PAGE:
Lunchbox Social

The Making of
The King & The Killer

It was 2013 when we started this recording project……..

I had a Tascam 2488 recording console and a bunch of songs that we wanted to record just ourselves to see where things are going. Without a great deal of planning or thought, it soon came apparent that our rehearsed versions that were good for a live sound weren’t what we wanted for a recording. We then pulled the songs apart and re-constructed for what might be better suited in a recording production. I was having many issues with the Tascam 2488 and so upgraded to the Tascam DP24, fortunately the initial learning curve was easy as the interface was fairly similar.

After spending a year, re-constructing the songs and the failed first round attempt with the Tascam 2488, we began recording on the Tascam DP24. We had sooooo many issues with the DP24, definitely a ghost in the machine. These very strange clicks and pops could be heard and we tried for months to figure it out. We thought that it was our cell phones, active pickups on guitars, Wi-Fi, or even some kind of interference from outside, perhaps aliens or the Russians. I hounded Tascam for an answer but there was none, it was completely exasperating and frustrating, and it really looked like this would be failure. Then one day, Rob checked again with Tascam forums and lo and behold, there were many people having the same issue as us !!!!, we had just been one of the first. Very soon, Tascam released a FW update, I installed it and the problem that had literally ground us to a halt had gone away. Back in business…

All the songs were recorded and re-recorded over a period of 2 years, with different set ups and techniques. As we would record, I would mix the songs and if the final product was good, it was left and we would move onto the next.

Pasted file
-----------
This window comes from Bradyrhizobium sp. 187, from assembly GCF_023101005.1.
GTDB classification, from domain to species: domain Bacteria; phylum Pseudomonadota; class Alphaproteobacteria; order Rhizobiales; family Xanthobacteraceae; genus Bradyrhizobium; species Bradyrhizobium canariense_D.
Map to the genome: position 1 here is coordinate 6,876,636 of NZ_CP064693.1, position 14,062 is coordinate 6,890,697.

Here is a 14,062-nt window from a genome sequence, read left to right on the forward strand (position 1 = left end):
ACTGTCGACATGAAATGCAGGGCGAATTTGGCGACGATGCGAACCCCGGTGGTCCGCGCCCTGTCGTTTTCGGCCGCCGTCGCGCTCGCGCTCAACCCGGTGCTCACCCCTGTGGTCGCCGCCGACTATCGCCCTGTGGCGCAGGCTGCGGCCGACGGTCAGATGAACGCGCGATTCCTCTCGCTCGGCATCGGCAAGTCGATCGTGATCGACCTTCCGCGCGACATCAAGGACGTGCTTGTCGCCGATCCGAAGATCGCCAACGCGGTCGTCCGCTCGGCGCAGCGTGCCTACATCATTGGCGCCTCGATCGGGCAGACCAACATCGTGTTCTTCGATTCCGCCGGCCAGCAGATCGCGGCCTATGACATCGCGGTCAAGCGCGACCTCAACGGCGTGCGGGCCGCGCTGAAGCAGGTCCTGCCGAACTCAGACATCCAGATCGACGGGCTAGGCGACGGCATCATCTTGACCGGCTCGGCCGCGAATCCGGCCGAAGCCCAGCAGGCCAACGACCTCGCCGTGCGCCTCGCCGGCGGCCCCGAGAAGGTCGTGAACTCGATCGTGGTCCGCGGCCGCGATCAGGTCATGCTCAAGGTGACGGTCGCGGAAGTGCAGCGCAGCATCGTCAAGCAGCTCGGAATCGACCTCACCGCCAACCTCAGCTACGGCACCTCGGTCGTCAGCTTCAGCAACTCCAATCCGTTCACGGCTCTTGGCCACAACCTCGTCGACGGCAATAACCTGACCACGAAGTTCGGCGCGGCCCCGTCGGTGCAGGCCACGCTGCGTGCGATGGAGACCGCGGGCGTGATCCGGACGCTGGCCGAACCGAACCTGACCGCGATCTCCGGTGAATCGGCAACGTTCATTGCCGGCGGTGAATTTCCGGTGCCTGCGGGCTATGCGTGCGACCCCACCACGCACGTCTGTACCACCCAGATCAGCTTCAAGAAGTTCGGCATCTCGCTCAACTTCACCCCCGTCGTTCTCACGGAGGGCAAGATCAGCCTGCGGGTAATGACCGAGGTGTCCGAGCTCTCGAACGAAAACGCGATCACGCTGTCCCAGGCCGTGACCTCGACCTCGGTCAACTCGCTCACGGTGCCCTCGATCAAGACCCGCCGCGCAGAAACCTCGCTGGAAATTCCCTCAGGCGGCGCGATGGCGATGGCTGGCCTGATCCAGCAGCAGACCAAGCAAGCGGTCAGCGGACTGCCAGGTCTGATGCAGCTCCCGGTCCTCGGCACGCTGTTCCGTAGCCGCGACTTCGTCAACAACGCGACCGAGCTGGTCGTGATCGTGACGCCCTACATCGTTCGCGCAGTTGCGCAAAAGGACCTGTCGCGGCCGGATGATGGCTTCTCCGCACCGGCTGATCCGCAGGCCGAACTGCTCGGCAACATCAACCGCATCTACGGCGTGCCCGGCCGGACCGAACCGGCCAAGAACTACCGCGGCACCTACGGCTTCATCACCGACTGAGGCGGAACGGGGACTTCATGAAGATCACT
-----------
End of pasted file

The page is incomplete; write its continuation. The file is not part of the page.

The songs were recorded with a click track, a scratch guitar and a scratch vocal, sometimes a scratch bass. The purpose was to give Lisa the song structure and the dynamics. The click track had to be so loud in Lisa’s headphones that it was always heard at the beginning of the songs and the fadeouts, so it would later have to be erased out in the mix. Most of the drum recordings were a 5 mike set up trying different mike placements around per song. The recording of the drums had to be in one take as punching in was not possible with the exception of a couple songs where there was a drums break. The drums recordings would go good, though Lisa was pretty worn out at the end of each session, probably due to the deathly loud click track in her ear or the black toque she wore to hold the loud headphones as tightly to her head as possible.

Guitars or bass would be recorded next, and most of the original bass tracks would be re-recorded after Rob bought his new Rickenbacker bass. I, on the other hand would do anything to keep a guitar track as a tremendous amount of time and energy was spent playing with amp and the mikes to get the right sound and there was no way to duplicate it. Guitars are a Fender Telecaster and a Gibson The Paul with a Fender Twin amp and Peavey Custom amp, both tubes, both noisy, both with whirring fans to cool the tubes, but that’s rock n roll….. The only guitar pedal I use is a Danelectro, though I might have used a Boss Chorus in Expensive Mistakes. The acoustic guitar is a Takamine. Rob uses a variety of pedals on the bass for compression, boost, flange….it’s a bit of cabling mess, and he has slowly taken over ¾ of the floor space……

Production moved along, as tricks on the console became more evident and the quality just got better and better, which is why at the end of production we opted to re-record a few songs that had been recorded earlier on. There are songs that have some flaws in the recording, but the feel was just so significant, special or real, that they just had to stay. All the drums, and the majority of the bass and guitars are single recordings, no punch ins. If a glaring mistake was made, we would just start from the top, if for no other reason than I was too cheap to buy a Punch-In foot pedal for the Tascam.